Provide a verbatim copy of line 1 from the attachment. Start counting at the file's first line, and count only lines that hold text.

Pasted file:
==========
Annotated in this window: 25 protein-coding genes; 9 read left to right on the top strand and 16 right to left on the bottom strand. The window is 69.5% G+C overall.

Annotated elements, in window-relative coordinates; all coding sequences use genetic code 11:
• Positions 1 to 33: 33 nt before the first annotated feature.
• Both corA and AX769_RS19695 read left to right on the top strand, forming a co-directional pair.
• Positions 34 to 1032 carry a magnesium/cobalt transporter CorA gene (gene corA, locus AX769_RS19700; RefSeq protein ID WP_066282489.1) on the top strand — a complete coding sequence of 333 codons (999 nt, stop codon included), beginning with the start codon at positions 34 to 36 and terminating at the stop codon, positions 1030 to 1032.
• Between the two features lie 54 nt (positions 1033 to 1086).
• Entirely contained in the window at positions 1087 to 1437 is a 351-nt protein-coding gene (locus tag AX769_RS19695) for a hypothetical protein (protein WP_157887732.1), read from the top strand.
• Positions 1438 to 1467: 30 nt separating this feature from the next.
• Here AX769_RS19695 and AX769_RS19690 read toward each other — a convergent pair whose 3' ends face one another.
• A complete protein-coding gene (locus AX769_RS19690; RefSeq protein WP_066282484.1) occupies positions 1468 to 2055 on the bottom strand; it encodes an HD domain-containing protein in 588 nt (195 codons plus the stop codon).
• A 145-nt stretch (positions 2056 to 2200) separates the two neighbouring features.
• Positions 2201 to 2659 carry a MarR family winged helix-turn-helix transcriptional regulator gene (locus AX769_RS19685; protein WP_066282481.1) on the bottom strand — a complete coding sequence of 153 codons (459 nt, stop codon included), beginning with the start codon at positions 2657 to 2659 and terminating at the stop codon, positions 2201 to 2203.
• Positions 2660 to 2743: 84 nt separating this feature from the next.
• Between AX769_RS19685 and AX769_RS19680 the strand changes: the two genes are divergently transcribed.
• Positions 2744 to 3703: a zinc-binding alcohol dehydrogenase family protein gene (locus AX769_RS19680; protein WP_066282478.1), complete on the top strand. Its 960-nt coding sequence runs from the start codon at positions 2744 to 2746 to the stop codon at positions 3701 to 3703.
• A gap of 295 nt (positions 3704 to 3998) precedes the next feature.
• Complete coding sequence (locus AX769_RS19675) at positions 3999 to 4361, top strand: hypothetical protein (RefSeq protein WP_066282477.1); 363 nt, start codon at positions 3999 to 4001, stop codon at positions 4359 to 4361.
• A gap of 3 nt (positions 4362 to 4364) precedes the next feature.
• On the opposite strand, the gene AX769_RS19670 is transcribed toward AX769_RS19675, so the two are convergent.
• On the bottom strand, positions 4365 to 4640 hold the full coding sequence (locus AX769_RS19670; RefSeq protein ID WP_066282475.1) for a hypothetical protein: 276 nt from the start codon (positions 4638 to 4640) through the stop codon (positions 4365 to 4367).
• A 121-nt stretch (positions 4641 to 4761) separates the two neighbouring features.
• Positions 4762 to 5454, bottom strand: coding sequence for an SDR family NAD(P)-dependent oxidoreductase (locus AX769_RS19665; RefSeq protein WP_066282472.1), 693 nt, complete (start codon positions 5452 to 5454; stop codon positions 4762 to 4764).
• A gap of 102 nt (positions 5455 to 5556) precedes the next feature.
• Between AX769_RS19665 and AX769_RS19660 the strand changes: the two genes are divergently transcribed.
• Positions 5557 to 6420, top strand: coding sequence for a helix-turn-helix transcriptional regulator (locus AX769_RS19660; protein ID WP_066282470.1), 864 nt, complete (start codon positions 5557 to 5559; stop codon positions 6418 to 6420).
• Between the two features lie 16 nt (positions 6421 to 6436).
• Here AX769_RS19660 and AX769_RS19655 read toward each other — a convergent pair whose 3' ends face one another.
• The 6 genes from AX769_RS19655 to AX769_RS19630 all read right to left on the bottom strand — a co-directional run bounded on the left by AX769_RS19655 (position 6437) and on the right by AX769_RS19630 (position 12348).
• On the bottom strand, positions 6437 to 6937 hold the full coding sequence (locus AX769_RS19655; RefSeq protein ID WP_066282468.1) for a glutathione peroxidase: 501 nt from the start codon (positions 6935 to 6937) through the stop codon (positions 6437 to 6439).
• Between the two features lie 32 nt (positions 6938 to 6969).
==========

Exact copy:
Annotated in this window: 25 protein-coding genes; 9 read left to right on the top strand and 16 right to left on the bottom strand. The window is 69.5% G+C overall.